We may joyfully believe that there was, that there is, one to whom no human suffering and no human sin is strange, and who in the profoundest love has achieved our redemption. It is such joy in Christ, the Redeemer, that alone protects us from the dulling of our senses by the constant experience of human suffering and also from accepting as inevitable the suffering in the spirit of resignation.
Dietrich Bonhoeffer, Letter to the Brethren at Finkenwalde, 1942
This week, sitting in Starbucks was more than about burrowing in my preferred writing spot. It was also due to the fact that our office was closed and without electricity since Monday, when Hurricane Sandy hit Maryland. Only late yesterday power restored. Fortunately our Staff found creative ways to meet, study and work in spite of the circumstances.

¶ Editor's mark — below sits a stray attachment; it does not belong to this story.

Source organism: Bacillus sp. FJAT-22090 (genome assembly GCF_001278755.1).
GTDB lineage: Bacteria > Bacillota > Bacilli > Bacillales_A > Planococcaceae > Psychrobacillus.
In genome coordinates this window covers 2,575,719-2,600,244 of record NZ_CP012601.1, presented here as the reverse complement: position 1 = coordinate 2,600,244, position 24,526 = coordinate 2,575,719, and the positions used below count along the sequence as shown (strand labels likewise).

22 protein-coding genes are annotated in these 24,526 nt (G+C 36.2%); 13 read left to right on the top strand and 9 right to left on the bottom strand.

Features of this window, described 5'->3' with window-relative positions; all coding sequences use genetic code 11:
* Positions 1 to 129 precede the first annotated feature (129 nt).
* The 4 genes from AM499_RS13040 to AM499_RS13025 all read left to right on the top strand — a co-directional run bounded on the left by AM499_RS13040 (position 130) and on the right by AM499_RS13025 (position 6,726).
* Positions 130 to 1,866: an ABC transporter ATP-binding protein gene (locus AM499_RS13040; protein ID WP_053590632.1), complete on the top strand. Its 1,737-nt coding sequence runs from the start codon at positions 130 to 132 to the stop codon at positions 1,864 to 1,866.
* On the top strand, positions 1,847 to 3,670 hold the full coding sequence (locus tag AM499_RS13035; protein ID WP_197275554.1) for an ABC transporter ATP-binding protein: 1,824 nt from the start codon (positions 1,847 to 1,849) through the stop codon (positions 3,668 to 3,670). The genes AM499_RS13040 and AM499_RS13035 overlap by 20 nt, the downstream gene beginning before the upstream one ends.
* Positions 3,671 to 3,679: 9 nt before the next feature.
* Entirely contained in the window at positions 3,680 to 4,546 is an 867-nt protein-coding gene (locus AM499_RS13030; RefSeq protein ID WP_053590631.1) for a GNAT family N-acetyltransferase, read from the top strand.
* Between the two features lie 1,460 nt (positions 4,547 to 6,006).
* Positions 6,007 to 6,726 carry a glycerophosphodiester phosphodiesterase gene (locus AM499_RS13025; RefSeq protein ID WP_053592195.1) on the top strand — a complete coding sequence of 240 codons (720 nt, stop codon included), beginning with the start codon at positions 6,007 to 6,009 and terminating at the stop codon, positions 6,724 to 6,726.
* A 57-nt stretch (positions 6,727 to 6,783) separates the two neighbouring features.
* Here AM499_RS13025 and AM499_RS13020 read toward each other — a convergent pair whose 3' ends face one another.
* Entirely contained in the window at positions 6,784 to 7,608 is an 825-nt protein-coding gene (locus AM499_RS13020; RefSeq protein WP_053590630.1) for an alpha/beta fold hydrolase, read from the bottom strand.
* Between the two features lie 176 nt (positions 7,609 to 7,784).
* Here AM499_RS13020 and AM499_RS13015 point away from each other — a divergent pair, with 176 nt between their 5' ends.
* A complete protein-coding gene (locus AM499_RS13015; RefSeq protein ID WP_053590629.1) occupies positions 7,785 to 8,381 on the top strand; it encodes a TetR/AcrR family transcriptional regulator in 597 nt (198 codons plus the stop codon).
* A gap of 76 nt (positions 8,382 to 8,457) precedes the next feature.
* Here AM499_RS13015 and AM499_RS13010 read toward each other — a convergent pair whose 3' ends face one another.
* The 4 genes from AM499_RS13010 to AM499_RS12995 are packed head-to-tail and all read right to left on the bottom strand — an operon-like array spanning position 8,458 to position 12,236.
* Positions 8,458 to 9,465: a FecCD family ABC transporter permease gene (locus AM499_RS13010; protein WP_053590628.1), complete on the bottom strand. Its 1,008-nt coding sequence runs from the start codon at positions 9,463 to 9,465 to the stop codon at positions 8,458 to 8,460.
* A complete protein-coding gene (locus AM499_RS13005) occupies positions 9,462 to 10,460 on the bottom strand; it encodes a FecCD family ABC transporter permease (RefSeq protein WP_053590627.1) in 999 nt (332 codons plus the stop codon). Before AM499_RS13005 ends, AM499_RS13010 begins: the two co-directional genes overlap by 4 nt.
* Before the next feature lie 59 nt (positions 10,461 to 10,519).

We got off easy. The devastating consequences of Sandy’s wrath in states like New Jersey and New York will yield decades of aftereffects and sorrow. Loss of life has been high, and is climbing. Homes were demolished and entire communities obliterated by water, wind and fire. The sorrow that comes through in news stories and interviews is almost too much for Katherine and I to bear.
Having lived through hurricanes, and having experienced two historic floods in Mississippi during college and grad-school years, I can tell you that there is nothing romantic about going through something like this. Jobs will be lost. Lives will be altered. Families will walk away from their homes, never to return. Relationships will be tested to the brink. Opportunists will exploit desperate people. The world many know will never be the same.